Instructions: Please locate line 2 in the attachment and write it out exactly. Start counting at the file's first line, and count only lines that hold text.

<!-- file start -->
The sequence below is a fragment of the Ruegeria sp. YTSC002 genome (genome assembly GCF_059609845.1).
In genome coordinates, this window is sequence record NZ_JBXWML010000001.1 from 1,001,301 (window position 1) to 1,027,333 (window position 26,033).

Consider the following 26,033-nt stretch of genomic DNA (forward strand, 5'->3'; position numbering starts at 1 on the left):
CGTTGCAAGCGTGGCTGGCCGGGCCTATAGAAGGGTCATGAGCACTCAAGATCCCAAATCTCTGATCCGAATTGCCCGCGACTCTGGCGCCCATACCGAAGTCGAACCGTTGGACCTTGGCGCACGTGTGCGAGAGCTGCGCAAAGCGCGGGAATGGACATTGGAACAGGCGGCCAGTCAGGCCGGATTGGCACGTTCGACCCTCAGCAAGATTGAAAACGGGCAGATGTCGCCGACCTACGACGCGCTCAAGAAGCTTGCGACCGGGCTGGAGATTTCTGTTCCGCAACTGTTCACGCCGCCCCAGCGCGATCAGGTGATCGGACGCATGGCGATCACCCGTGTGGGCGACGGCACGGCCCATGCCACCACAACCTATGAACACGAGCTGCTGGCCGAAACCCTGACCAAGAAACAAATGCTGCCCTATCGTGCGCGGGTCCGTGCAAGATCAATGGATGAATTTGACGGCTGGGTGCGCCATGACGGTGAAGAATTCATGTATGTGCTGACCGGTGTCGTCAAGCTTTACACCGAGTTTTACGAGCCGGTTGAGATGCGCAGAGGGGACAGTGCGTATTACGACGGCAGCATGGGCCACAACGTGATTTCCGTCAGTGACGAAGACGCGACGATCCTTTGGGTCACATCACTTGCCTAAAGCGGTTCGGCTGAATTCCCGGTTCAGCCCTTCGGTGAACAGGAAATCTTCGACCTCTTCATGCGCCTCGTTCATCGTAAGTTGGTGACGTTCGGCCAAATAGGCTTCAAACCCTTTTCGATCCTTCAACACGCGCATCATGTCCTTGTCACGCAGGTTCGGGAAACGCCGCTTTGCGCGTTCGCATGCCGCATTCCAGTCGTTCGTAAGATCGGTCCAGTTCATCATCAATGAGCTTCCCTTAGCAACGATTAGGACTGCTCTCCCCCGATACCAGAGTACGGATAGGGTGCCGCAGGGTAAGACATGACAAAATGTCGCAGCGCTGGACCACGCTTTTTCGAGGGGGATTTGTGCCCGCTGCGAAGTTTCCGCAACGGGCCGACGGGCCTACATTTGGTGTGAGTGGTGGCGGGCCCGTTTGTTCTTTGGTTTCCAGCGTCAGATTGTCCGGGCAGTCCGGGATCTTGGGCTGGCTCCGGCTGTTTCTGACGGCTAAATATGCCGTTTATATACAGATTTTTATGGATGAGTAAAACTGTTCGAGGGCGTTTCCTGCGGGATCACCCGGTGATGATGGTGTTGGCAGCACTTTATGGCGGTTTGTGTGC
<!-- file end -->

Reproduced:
In genome coordinates, this window is sequence record NZ_JBXWML010000001.1 from 1,001,301 (window position 1) to 1,027,333 (window position 26,033).